Photographer Abelardo Morell’s inventive career is driven by creative discovery. He has conceived of new ways of looking at everyday objects and harnessed the basic principles of optics to create unexpected and mesmerizing photographs. The Universe Next Door is a major retrospective and presents more than one hundred of Morell’s works, including a new series which was commissioned by the High Museum of Art here in Atlanta.
Over the past twenty-five years, Abelardo Morell has gained international renown for works that employ the language of photography to explore visual surprise and wonder.
Morell has turned his camera on conveyors of cultural meaning—such as family, books, maps, money, and museums – in extensive series that explore the perception of images. He has experimented with techniques including photograms, still-life tableaux, stop-motion studies, camera obscura, and most recently the tent camera – a portable camera obscura that projects the image of a landscape upon the surface of the ground.
Now, after decades of working exclusively in black and white, Morell has embraced color and returned to old themes and series to view them in a new spectrum. This retrospective of more than one hundred works made from 1986 to the present traces Morell’s innovative career as he continues to mine the essential strangeness and complexity of images.
Filmmaker Allie Humenuk has made a film entitled Shadow of the House, an in-depth documentary about Morell’s work and experience as an artist.
Photographer Abelardo Morell’s inventive career is driven by creative discovery. He has conceived of new ways of looking at everyday objects and harnessed the basic principles of optics to create unexpected and mesmerizing photographs. The Universe Next Door is a major retrospective and presents more than one hundred of Morell’s works, including a new series which was commissioned by the High Museum of Art here in Atlanta. Our own Director of Marketing, Richard Leon, is seen here with Abelardo at the opening of his exhibit.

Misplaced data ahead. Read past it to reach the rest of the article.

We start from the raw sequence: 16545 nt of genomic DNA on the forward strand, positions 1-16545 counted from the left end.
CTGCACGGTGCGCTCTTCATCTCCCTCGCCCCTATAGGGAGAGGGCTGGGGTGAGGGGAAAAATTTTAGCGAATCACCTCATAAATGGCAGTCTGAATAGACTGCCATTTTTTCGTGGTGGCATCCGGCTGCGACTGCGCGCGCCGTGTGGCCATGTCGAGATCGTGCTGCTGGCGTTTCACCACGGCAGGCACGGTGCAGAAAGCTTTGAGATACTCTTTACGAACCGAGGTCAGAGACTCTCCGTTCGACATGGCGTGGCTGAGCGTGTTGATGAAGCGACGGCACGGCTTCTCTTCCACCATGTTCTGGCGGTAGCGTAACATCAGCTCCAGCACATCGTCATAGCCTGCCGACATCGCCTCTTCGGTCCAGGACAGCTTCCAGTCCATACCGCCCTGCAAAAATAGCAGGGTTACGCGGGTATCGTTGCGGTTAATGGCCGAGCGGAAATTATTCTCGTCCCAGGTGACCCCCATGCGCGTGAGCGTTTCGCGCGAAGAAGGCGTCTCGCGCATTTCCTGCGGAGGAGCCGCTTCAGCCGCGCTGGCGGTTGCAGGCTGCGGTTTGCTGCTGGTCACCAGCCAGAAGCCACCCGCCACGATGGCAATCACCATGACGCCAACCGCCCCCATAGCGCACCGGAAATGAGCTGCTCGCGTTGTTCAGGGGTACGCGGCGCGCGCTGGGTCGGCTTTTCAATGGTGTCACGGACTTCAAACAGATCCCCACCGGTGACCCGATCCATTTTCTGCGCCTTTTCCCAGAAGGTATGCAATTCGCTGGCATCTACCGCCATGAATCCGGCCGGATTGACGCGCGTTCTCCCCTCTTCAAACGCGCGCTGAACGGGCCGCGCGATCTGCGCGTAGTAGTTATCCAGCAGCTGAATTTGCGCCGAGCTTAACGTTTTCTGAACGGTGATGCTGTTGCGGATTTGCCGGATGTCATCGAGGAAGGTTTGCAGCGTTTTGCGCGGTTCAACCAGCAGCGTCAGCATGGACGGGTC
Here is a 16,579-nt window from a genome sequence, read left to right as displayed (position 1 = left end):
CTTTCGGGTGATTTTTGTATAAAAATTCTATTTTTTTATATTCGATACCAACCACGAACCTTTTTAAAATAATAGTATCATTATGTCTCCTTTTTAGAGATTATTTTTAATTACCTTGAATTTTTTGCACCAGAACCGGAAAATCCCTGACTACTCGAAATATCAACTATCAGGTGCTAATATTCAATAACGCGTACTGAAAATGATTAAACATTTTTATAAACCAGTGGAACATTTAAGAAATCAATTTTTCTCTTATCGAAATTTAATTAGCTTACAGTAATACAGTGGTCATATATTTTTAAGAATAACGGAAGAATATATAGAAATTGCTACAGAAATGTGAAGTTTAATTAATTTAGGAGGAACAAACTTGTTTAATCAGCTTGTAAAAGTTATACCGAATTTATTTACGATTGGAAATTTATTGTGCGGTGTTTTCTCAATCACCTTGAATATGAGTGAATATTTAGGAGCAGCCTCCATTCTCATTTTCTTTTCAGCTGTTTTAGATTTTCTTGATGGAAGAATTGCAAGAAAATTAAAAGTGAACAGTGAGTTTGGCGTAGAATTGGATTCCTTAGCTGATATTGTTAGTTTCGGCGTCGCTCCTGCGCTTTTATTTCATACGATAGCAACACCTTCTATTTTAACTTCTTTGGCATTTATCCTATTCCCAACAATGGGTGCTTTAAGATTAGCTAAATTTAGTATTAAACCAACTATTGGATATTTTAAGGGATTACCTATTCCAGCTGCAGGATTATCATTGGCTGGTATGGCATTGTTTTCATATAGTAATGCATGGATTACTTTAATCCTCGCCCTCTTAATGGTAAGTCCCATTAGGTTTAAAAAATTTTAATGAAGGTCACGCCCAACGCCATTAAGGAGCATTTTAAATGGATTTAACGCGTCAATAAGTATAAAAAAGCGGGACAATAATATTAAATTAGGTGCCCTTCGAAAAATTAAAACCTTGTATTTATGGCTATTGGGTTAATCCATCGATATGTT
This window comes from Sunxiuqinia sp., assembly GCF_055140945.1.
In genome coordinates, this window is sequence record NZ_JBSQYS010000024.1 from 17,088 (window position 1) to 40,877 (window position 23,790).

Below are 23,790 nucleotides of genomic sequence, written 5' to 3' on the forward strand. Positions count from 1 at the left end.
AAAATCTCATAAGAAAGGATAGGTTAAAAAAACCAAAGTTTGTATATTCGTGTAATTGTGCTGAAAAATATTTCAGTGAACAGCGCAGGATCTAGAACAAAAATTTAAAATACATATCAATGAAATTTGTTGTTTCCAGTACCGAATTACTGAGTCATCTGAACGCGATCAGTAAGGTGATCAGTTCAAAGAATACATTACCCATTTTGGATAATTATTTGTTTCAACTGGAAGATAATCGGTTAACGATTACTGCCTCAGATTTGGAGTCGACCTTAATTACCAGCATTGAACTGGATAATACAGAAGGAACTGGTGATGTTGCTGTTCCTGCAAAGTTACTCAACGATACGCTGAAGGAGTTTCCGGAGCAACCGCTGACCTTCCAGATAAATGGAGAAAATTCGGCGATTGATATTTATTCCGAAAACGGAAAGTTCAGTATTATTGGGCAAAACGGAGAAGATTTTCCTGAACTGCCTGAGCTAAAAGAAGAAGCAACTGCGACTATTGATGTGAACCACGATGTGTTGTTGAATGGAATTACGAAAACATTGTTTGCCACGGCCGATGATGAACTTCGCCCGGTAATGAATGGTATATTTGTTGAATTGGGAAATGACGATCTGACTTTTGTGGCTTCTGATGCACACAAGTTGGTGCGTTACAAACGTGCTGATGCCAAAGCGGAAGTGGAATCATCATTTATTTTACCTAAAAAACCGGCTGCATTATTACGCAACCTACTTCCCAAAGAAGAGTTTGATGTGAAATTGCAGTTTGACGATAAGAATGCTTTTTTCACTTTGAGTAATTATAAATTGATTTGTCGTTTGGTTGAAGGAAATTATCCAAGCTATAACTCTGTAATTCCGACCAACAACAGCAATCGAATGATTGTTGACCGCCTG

Have you been to the High Museum lately? Share a photo via instagram and we might just share it with the world!
Guest Photo Titled: So happy to be featured on smitten-mag.com blog!! Check out “Love is the Key” theme http://ift.tt/1l1eucn #love #bridalblush #hearts #february #weddingphotographer #atlanta #artmorehotel #michellewhitephotography #roses
By: mwsphotos taken on February 06, 2014 at 02:50PM via Instagram http://ift.tt/1l1eucp
The Artmore would like to congratulate The Duty of Design on the successful launch party thrown in honor of their new website. The Duty of Design is a company formed by SCAD graduate, India Hayes, that seeks to provide quality design work for small, non-profit and charitable organizations. The Artmore was proud to serve as a community sponsor for the event.
The semi-costume party took place in the Atlantic Station gallery space on Saturday, November 2nd and brought together designers and non-designers alike in the celebration of a wonderfully creative concept, that is sure to help many great causes within the Metro Atlanta area.